Ben Roberts-Smith’s friend warned him of Defence Force ‘witch-hunt’, court told
War veteran Ben Roberts-Smith’s friend and comrade warned him that a Defence Force inquiry into allegations of war crimes by Australian soldiers was a “witch-hunt” and that he should prepare himself, the Federal Court has heard.
Person 5, a former Special Air Service soldier, served alongside Roberts-Smith in Afghanistan and is the first SAS witness to give evidence for the decorated former soldier in his marathon defamation case against The Age, The Sydney Morning Herald and The Canberra Times.
Ben Roberts-Smith arrives at Federal Court last month.Credit:Louise Kennerley
Roberts-Smith alleges a series of articles by the newspapers in 2018 wrongly accuse him of war crimes. The Age and the Herald, owned by Nine, and The Canberra Times, now under separate ownership, are seeking to rely on a defence of truth.
Person 5 said he attended an interview in May 2018 with the head of the Defence Force inquiry and warned Roberts-Smith afterwards “to prepare himself; it was a witch-hunt”. He said he also told Roberts-Smith it appeared they had “dragged” in another soldier, dubbed Person 18, who has given evidence against Roberts-Smith in the defamation case.
Person 5 objected to answering a question on Thursday by Roberts-Smith’s barrister, Arthur Moses, SC, about his actions following that interview, citing potential self-incrimination. Person 5’s barrister, Rob Ranken, told the court that the evidence may tend to prove he committed an offence relating to restrictions on the disclosure of evidence he gave before the inquiry.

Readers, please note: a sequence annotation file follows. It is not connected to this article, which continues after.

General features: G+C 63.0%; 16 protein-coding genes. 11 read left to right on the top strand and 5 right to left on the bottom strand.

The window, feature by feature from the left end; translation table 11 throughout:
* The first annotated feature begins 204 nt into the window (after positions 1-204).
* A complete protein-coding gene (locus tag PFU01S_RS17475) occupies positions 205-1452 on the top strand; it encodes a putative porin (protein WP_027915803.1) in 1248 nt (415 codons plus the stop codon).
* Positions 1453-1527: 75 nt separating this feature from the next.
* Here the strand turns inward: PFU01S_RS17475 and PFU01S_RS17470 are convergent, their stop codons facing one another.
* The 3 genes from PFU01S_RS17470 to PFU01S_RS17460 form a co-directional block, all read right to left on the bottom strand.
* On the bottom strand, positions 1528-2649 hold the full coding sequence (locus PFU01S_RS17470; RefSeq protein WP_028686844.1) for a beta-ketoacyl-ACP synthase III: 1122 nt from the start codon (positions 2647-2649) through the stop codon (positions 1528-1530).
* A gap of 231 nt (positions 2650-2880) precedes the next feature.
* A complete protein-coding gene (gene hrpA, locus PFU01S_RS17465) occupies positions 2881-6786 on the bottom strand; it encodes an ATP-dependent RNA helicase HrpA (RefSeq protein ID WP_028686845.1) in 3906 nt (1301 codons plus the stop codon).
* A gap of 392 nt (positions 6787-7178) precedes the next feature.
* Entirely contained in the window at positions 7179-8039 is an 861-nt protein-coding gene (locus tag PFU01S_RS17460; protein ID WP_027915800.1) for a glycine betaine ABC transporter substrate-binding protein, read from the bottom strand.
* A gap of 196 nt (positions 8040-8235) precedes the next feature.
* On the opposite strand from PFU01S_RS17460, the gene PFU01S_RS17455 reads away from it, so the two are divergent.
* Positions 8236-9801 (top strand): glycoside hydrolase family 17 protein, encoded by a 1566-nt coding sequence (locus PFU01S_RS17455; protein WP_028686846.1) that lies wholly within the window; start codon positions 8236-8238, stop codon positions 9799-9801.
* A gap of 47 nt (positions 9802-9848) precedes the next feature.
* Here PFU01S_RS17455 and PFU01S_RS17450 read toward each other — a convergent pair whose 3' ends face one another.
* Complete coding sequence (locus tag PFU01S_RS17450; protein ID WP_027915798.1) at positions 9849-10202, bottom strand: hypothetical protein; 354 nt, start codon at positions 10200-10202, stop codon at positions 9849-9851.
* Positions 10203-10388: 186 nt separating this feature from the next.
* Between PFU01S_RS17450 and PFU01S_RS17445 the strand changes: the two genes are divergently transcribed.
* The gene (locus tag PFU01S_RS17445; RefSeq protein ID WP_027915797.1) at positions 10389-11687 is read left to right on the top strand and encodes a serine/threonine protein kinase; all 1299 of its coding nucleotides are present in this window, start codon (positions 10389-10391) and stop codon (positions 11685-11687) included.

Person 5, whose identity cannot be revealed for national security reasons, said he was willing to answer the question with the benefit of a certificate granted by Justice Anthony Besanko that prevents the evidence being used against him in any proceeding in an Australian court.
Justice Besanko granted the certificate and Person 5 told the court he emailed a statement in June 2018 to Roberts-Smith “to pass off to his lawyers”. The court heard the document was headed “Statement about treatment under interrogation by the IGADF [Inspector-General of the Defence Force].”
Asked why he did that, Person 5 said: “I was without legal representation in Australia. I’d moved to a different country. I wanted to complain about the treatment and that was the avenue I took.”
Person 5 said that “majority of it was in the media anyway”. He referred to an article published by the newspapers in June 2018, raising allegations that unnamed special forces soldiers pressured a “rookie” soldier to execute an unarmed Afghan detainee in 2009.
Person 5 said he subsequently obtained his own legal representation. He said he found out “on Tuesday morning” that the Seven Network, Roberts-Smith’s employer, was paying for his lawyers.
Roberts-Smith, general manager of Seven Queensland, has taken leave from his role during the defamation trial. His boss, Seven West Media chairman Kerry Stokes, is bankrolling his lawsuit.
The newspapers have alleged as part of their defence that Roberts-Smith directed a subordinate, Person 4, to kill an unarmed Afghan man in April 2009, and that Person 5 officially gave that order. Both Roberts-Smith and Person 5 deny the alleged events took place.
The trial continues.
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